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Date Permissions Signed


Date of Award

Fall 2020

Document Type

Masters Thesis

Department or Program Affiliation

Department of Health and Human Development

Degree Name

Master of Science (MS)


Health and Human Development

First Advisor

Suprak, David N. (David Nathan)

Second Advisor

Brilla, Lorraine R., 1955-

Third Advisor

San Juan, Jun G.


The purpose of this study was to measure differences in scapular kinematics and muscular activation, associated with shoulder stabilization and the oblique sling, as a result of changes in hip position. Scapular kinematics and muscular activation of the latissimus dorsi, infraspinatus, upper trapezius, lower trapezius, serratus anterior, and the contralateral gluteus maximus were measured during scapular plane humeral elevation. Subjects (n=25 male and female) were required to elevate the dominant arm up to 120º while remaining in the scapular plane and performed the following conditions in randomized order: standing bilateral hip extension, seated bilateral hip flexion, and seated unilateral hip flexion of the contralateral leg. A 3-way ANOVA was conducted to assess the interaction between degree of humeral elevation, condition, and muscle. Results I: Acute enhancement of scapular kinematics and muscle activation was not of statistical significance. The findings of this study do not support the involvement of the thoracolumbar fascia in force transmission between the gluteus maximus and the contralateral shoulder. Results II: Enhancement of scapular kinematics and muscle activation was of statistical significance. Since hip position affects shoulder motion practitioners might consider this in the rehabilitation of generalized shoulder injuries.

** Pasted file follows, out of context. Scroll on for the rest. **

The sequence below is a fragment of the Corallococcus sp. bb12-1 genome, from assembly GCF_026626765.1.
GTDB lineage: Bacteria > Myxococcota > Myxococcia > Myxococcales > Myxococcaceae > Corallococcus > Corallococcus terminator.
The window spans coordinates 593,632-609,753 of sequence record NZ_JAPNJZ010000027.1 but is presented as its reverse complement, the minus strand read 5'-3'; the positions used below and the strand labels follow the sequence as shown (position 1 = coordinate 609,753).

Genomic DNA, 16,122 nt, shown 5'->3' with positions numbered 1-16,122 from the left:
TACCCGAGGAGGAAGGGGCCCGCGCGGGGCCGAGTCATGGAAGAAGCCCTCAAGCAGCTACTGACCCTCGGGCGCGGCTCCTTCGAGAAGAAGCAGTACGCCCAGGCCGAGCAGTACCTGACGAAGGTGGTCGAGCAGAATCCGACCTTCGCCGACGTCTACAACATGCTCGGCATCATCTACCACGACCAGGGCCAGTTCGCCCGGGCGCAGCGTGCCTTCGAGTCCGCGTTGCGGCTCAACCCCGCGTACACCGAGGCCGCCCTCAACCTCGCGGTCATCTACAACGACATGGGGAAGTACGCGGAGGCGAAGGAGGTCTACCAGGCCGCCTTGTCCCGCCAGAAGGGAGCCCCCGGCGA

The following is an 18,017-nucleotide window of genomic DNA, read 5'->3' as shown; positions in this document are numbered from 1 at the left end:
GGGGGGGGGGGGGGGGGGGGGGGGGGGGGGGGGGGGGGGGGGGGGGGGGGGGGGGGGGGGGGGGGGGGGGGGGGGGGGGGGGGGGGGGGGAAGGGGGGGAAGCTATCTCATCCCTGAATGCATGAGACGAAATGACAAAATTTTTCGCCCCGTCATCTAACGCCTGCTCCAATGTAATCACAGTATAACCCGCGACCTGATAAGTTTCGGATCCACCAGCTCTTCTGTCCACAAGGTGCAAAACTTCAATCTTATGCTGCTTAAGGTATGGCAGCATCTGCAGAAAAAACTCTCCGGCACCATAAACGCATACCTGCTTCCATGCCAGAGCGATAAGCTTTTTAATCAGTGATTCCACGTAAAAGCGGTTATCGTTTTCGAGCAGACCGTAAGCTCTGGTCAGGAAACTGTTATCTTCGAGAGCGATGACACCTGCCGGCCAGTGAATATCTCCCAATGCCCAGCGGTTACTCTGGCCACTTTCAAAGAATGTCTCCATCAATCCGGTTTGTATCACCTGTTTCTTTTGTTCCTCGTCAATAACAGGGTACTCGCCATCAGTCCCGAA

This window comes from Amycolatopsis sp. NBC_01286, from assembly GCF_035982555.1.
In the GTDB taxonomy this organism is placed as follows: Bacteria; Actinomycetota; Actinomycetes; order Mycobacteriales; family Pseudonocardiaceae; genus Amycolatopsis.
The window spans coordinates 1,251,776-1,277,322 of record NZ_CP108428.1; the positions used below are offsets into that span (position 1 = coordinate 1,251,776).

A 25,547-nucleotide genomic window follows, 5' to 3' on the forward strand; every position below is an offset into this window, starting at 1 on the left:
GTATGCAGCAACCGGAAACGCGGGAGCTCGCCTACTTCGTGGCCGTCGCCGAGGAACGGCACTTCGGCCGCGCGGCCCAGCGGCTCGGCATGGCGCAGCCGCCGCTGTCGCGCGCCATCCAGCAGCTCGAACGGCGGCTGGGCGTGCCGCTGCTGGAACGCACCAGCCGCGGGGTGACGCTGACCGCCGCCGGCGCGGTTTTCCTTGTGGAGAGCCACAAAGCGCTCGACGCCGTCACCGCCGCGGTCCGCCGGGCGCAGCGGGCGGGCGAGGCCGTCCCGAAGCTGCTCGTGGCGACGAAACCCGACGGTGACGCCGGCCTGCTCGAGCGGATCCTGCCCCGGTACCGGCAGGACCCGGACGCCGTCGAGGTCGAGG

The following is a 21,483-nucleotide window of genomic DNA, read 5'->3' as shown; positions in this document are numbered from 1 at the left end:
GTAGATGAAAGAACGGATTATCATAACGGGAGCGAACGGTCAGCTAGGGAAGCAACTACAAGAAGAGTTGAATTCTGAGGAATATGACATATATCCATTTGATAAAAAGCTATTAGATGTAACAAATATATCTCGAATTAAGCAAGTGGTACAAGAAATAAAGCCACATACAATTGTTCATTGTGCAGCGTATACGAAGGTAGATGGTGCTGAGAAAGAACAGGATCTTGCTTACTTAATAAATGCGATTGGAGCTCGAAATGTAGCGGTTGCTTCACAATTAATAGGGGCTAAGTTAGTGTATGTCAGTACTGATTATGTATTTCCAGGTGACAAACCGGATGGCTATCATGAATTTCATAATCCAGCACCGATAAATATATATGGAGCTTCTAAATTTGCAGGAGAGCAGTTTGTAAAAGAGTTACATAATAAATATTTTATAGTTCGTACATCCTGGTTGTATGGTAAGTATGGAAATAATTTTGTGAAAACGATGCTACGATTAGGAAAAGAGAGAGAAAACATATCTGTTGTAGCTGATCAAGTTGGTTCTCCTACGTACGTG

Fascia, scapular kinematics, oblique sling, muscle activation, shoulder, hip


Western Washington University

OCLC Number


Subject – LCSH

Kinematics; Shoulder joint--Range of motion; Scapula--Physiological aspects; Muscles--Physiological aspects




masters theses




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